Guidance

Marine licensing guidance for recreational divers

Guidance on the activities that are likely to require a marine licence.

Documents

Details

Legislative and policy

The Marine and Coastal Access Act 2009 changed how certain activities that occur in tidal rivers, on the coast and out at sea are consented to protect the marine environment and all that it contains. Activities sometimes carried out by divers including deposit, removal and dredge activities became marine licensable activities in certain circumstances.

The MMO is responsible for marine licensing in English Inshore and offshore areas and Northern Ireland offshore areas and in some instances for activities undertaken outside of this area in other parts of the world. The MMO are also responsible for the management of non-licensable activities that occur within marine protected areas.

Details of the MMO’s jurisdiction.

Divers can check the MMO’s geographical information system if they are unsure if the location of their dive falls within the part of the UK marine area managed by the MMO.

When do I need a marine licence for recreation diving?

In most cases the activities undertaken in the course of a recreational dive will be limited to deposit and removal activities.

The circumstances in which the deposit or removal activity is carried out is key to understanding whether the activity proposed may be one that needs a licence.

Deposit – If a deposit in the sea, or on or under the seabed, is made from a vehicle, vessel, aircraft, marine structure or floating container it is likely require a licence.

A deposit in the sea, or on or under the seabed, carried out by hand alone (where the object is not taken from a vessel into the sea as part of the process) does NOT require a marine licence.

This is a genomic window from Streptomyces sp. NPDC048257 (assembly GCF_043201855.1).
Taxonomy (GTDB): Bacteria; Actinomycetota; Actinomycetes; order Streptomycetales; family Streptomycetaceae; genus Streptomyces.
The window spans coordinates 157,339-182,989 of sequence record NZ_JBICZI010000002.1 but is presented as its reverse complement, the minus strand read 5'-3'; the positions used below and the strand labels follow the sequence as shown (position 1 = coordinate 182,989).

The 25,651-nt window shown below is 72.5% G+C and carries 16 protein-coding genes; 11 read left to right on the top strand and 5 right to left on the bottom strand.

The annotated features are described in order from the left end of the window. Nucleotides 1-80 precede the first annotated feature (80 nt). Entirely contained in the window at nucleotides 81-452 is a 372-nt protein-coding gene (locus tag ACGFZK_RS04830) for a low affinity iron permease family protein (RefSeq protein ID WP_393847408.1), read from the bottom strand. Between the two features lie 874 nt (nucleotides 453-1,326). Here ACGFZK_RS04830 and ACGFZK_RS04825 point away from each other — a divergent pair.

Example 1

A diver intends to dive at a location close to the shore. The diver wishes to place an object on the seabed at the location. The diver accesses the sea from the shore and swims to the location carrying the object and deposits the item. As the object to be deposited has not been taken from a vessel in the course of the activity the deposit is made ‘by hand’ and no licence is required.

Example 2

A diver intends to dive at a location away from the shore which requires the use of a vessel to transport both the diver and equipment. The diver wishes to place an object on the seabed at the location. The diver accesses the sea from the vessel taking with them an object which is subsequently left in the sea or on or under the sea bed. The object placed in the sea is an object deposited from a vessel and as such is likely to require a marine licence (see recreational dive activity table). The use of the vessel in the process is key.

Removal – If a removal from the seabed is made using a vehicle, vessel, aircraft, marine structure or floating container (Lifting bag) it is likely to require a marine licence.

A removal from the seabed carried out by hand alone (where a vessel or lifting bag is not used to make the removal does NOT require a marine licence.

‘Seabed’ means the ground under the sea (the seafloor) and includes anything resting on it such as a wreck.

Example 1